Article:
For the first time in its nearly 50 years of operation, the Hotchkiss National Fish Hatchery's 40 raceways and 24 nursery tanks will be dry while the facility is disinfected after testing positive for bacterial kidney disease.
Hotchkiss was one of four Colorado hatcheries to test positive for BKD, which was transmitted through cutthroat trout eggs from the Glenwood Springs Fish Hatchery, said Hotchkiss hatchery manager Adam Mendoza. Two facilities in Larimer County also tested positive for the disease.
BKD, typically transmitted from females through their eggs, is more commonly found in salmon in the northwest and has been a non-issue in this area, said Mendoza. Hotchkiss tested clean for BKD and seven other diseases during an annual inspection in spring, 2015, and received the eggs from Glenwood in July.
Hotchkiss was notified of the Glenwood contamination on Nov. 3. The U.S. Fish and Wildlife Service was notified and the facility was ordered to stop production, affecting stocking programs through next spring. Test results were confirmed about Dec. 10, said Mendoza.
Each year the hatchery stocks about 750,000 rainbow and cutthroat trout to lakes and reservoirs throughout western Colorado and northern New Mexico, including Blue Mesa, Silver Jack, Ridgway, Crawford and McPhee. They were in transition to add a small brown trout program when the BKD issue came up, said Mendoza. That program is now on hold.
With no fish to stock, the annual Huck Finn Day fishing derby, which the hatchery has sponsored in Paonia each June for the last 19 years, will be canceled, said Mendoza, along with the annual derby in Monte Vista, which also gets its fish from Hotchkiss.
The facility was able to stock about 100,000 fish this spring, but will be unable to meet the remainder of its commitments through this fall. It plans to begin stocking on a normal basis by next spring, said Mendoza, although the fish will be smaller than normal for a while.
BKD, which typically occurs in salmon, is fatal. Signs of advanced infection include bruising and blistering of skin, and kidneys reveal a gray matter and eventually shut down. Because it was caught early, "Our fish showed absolutely no external signs," said Mendoza. Because the infection level was low, DNA tests were needed to verify the results. Regardless of the stage of the disease, "One spore is all you need" to trigger a complete disinfection.
There is some good to come out of all of this, said Mendoza. Because contamination was caught early, they were given a green light for an experimental treatment using fish food laced with erythromycin, an antibiotic commonly used in treating BKD in northwest salmon, through University of Idaho. Tests are being tried on a small scale while the drug, called an Investigational New Animal Drug, or INAD, undergoes the approval process with the U.S. Food and Drug Administration.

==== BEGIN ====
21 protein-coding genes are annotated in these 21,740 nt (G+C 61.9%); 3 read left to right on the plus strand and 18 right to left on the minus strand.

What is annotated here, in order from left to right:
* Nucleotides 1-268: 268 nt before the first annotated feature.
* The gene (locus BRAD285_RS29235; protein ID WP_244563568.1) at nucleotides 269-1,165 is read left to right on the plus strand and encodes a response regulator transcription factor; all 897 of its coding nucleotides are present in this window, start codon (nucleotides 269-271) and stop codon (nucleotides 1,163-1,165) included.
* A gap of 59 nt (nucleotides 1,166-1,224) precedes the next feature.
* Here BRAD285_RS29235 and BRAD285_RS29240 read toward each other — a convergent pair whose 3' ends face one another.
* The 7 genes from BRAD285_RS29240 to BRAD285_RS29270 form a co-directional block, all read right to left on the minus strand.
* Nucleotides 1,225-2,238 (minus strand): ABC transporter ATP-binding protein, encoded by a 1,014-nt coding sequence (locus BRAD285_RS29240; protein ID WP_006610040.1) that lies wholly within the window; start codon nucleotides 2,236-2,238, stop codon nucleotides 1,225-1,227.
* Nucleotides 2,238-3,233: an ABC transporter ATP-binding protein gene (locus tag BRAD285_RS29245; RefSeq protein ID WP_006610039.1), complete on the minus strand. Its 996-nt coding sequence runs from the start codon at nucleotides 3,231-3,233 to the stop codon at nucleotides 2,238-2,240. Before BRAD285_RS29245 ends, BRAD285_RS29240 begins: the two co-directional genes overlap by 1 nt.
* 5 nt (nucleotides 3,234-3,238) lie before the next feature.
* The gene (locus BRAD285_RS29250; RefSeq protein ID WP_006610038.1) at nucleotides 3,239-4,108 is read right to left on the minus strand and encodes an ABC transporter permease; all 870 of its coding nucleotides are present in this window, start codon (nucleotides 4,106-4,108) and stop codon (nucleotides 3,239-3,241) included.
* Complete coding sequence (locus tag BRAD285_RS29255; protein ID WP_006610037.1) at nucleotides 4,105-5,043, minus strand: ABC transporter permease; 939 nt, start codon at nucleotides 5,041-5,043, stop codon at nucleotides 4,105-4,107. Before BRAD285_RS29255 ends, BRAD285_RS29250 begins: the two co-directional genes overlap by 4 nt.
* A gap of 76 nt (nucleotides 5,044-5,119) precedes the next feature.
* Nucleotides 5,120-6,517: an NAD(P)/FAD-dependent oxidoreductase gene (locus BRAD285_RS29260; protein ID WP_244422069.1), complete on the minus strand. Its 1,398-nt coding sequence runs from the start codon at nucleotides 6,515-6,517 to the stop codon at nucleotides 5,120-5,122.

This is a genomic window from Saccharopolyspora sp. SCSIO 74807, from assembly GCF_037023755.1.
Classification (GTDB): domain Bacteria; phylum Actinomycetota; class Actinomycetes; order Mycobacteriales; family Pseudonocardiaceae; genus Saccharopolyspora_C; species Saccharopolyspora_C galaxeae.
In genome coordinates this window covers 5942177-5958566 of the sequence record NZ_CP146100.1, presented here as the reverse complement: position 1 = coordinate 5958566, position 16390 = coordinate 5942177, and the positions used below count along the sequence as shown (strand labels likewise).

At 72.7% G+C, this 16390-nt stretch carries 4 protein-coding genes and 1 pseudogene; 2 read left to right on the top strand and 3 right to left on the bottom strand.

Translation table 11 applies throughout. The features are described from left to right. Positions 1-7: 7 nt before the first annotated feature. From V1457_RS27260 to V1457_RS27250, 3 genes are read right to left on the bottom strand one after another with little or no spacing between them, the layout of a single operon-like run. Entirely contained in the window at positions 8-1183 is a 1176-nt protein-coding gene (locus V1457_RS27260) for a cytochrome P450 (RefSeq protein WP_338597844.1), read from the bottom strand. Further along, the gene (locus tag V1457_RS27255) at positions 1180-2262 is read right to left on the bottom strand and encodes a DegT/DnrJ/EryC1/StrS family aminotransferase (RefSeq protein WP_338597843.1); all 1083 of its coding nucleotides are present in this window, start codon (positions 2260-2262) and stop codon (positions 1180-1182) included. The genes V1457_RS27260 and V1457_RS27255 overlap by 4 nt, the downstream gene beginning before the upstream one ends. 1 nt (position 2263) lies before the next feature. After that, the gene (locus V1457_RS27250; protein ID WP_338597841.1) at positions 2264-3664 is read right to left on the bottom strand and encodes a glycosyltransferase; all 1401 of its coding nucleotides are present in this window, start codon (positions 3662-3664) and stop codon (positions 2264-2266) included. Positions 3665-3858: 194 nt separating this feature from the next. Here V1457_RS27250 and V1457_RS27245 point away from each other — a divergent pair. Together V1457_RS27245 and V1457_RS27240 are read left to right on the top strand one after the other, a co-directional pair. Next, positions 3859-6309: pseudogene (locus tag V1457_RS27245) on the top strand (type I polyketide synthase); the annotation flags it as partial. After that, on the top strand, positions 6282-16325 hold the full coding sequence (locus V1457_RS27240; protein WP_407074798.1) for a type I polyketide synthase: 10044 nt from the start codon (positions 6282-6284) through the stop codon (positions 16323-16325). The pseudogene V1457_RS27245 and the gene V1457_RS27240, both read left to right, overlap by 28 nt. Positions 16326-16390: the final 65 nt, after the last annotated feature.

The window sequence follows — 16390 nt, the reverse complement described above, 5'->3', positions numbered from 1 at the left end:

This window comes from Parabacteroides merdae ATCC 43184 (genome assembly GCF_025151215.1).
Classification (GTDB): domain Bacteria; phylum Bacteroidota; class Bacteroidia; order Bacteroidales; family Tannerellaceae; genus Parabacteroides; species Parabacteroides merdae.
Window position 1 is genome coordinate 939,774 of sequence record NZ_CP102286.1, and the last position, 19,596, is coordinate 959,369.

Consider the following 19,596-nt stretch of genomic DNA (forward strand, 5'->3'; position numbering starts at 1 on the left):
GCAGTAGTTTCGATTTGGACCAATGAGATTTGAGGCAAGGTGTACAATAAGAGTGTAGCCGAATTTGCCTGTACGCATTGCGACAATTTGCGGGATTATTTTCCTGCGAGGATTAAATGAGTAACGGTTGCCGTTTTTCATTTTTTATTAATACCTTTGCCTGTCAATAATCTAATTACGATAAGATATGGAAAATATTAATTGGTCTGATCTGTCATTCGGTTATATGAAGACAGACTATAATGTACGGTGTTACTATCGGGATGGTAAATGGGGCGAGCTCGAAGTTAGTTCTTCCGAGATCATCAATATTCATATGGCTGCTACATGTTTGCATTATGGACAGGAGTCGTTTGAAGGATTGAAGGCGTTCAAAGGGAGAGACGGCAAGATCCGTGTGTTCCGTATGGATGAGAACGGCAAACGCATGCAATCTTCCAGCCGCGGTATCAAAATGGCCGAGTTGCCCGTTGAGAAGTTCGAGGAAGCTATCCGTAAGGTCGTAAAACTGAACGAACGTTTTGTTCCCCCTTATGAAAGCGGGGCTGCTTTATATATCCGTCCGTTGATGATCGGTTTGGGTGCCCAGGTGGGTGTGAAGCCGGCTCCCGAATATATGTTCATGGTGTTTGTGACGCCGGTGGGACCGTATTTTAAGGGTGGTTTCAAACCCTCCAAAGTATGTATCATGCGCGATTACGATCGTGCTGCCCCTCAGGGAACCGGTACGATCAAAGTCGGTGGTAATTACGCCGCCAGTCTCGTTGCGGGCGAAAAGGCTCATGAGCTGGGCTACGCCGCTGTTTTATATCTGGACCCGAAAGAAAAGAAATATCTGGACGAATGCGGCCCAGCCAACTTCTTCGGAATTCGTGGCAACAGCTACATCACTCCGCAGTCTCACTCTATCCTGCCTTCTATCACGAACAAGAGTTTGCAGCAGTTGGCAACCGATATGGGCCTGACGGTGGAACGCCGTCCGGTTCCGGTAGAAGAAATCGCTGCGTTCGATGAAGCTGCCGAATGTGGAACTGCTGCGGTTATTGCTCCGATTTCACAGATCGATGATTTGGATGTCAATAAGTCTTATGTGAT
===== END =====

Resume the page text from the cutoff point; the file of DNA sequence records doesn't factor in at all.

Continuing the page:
Because the program is costly, the existing stock of 200,000 fish was reduced by half. The state also agreed that if the program was a success, the remaining fish could be used for stocking. Had that agreement not been made, said Mendoza, all the fish would have been destroyed and the disinfection program would have started immediately.
In February a 28-day antibiotic treatment was started. The fish were tested 30 days after the last treatment, "And everything came back clean," said Mendoza. "We're pretty positive, especially with the way the treatment occurred, that we got it all."
Because of its success, other facilities can benefit from the process, said Mendoza.
The last truckload of fish will be delivered this week, and disinfection will begin in June. Once complete, the facility must remain dry for 30 days, then must clear two inspections in a six-month period. Workers are doing a very thorough job, said Mendoza. "Until we have disinfected and tested clean, they can't receive any more eggs or stock." If tests reveal more disease, they will have to repeat the process.
"No one ever wants to do this," said Mendoza. "Unfortunately it happens."
Once disinfection and testing are complete, the facility will again fill with pure water fed from the Tommy Dowell Spring, which opened up in the 1930s following an earthquake in the Salt Lake City area. The spring helps keep the facility free from disease, including whirling disease.
There is one other silver lining, said Mendoza. The crew has some down time to work on maintenance projects they've had to put off, including painting of the nursery tanks, which will extend its useful life. The tanks will receive eggs once the facility tests clean for BKD.